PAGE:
Ok, I am by no means an expert at this, so hopefully other people will chime in, but I'll see if I can be of any help.
I do agree with you about whole prey probably being the best from a nutritional standpoint, but from a convenience standpoint... not so much, at least for me
The problem isn't just finding a large enough variety with out breaking the bank, but actually convincing my cats to eat whole prey. It's taken several months just to get them on 100% raw.
What are your cats eating right now? Are they on kibble or canned food? Do they eat any raw at all at the moment? Do they hunt mice or birds or anything? My understanding is that dogs are usually much easier to transition to raw than cats are. Unless the cats are already used to raw meat and bones to a certain extent, they're going to need a transition period. I'm having the most trouble convincing mine to eat bones.
In any case, I'm assuming the chicken and turkey carcass you're getting will come with organs and everything included. That's really cool (I wish I could find something similar), but I'm not sure if only offering your pets two (or maybe three) meat and organ sources are enough variety. My understanding of whole prey or prey model (which is what I do) feeding is that feeding as much variety as you can is what enables you to avoid supplements. Just as an example, in my freezer I have 13 different kinds/cuts of muscle meat, two different kinds of liver, two different kinds of kidney, and two different kinds of bone (although my cats predominantly eat quail bones they're starting to eat chicken wings again). I'm not really satisfied they're getting enough organ variety, but I just haven't made it to the specialty butcher to look for more yet.
I should probably just repeat that I'm not an expert at this, and most of my research was into raw feeding cats, so I don't know if it's very different to feed dogs. I know cats need sources of taurine, because they can't synthesis it themselves - unlike dogs (and humans). Basically meat from hardworking muscles will have more taurine than other kinds of meat (i.e. chicken thigh has more taurine than chicken breast). All raw meat is higher in taurine than cooked meat, but dark meat, like chicken/turkey thighs/legs, and heart meat (what harder working muscle is there than the heart?) is very high in taurine.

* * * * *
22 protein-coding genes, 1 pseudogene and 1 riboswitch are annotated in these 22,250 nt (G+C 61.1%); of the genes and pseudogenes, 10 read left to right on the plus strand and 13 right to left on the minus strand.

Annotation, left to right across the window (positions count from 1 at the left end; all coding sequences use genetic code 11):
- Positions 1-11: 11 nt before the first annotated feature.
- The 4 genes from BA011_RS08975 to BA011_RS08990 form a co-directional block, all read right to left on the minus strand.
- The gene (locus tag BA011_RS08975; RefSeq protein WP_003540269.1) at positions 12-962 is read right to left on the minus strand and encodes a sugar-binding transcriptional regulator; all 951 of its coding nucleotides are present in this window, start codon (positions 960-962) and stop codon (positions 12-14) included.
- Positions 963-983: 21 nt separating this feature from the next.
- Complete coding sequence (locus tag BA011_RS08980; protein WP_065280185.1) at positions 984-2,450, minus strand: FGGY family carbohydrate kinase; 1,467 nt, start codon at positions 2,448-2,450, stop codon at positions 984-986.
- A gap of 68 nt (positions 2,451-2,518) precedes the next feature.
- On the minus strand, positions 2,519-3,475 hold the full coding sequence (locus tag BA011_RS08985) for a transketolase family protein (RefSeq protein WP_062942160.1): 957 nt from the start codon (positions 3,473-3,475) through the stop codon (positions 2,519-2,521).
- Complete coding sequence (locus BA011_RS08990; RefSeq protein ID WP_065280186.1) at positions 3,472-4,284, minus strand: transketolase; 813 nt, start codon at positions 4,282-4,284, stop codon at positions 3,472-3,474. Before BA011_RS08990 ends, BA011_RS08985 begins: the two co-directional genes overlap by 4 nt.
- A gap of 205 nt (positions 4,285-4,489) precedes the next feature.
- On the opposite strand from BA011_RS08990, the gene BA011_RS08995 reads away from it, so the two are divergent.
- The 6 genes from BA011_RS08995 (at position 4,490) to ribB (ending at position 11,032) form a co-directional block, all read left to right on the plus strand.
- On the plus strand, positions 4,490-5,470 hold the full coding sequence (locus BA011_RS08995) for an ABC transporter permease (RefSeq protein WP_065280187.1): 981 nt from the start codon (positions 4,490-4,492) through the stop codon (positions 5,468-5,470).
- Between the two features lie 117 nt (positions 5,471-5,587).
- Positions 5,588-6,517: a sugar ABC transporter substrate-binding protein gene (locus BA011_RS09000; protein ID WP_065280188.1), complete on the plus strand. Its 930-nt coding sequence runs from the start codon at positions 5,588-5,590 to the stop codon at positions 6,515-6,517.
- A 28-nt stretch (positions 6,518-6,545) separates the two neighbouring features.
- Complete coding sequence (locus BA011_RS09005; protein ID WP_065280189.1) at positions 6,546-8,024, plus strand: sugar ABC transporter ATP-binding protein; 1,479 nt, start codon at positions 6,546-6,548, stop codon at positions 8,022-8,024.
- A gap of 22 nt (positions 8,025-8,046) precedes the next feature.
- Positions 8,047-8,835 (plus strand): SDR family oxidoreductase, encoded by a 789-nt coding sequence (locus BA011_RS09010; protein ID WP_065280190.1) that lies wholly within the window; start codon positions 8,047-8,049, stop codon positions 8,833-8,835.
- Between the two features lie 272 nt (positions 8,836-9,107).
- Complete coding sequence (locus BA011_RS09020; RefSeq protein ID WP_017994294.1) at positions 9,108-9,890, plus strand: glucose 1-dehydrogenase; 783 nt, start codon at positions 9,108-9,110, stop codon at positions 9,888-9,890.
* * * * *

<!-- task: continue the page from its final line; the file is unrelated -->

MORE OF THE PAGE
That said, I'm still not sure why you want to stay away from red meat... Unless absolutely all red meat triggers the dog's digestive issues? In that case, you could try pork (my cats really, really love pork, surprisingly
), duck, quail. There's nothing saying you can't mix whole prey and prey model, if you have any concerns about your pets getting enough variety.
Personally with whole feeding chicken/turkey, I would also be a little worried about getting enough balance between the organ meat/muscle meat/bone since you're not actually feeding a whole carcass to each animal. For instance if you cut up the carcass and end up giving one cat mostly breast meat and one cat mostly dark meat for too long it's possible the cat eating mostly breast meat will become deficient in taurine. Or if one cat loves liver and ends up eating most of the liver every time you feed them, one cat could become deficient in vitamin A while the other gets vitamin A toxicity from eating too much of it. If you were feeding them size appropriate whole prey (like mice, rats, quail, chicks, small rabbits) they'd be eating the right portions of everything every time, but only feeding part of a carcass you'd have to try to keep track of this stuff to make sure each animal was getting enough and not too much of everything. I'm not really saying you can't do it, just I'm not sure if it's really the easiest way to keep everything balanced when feeding smaller animals like cats.
Oh and lastly, unless your cats are really experienced raw eaters with strong jaws, I don't know that they'll even be able to handle all the bones in a chicken. Unless they're experienced, cats that can eat chicken thigh bones and drumsticks, or even just the drumette part of a chicken wing, don't seem to be the norm. Most cat's can handle chicken ribs, wingettes and wing tips, and chicken necks. Mine can eat all the bones in a quail, but are taking their time working up to anything bigger. It's really all up to the individual cat's experience with raw bones and jaw strength. Most cats that eat predominantly kibble or canned food have weaker jaw muscles, which need time to strengthen before they can handle large bones.
Ok I apologize for this novel, and also if I just ended up repeating stuff you already know
Good luck with the raw food for the kitties, and don't hesitate to ask any other questions.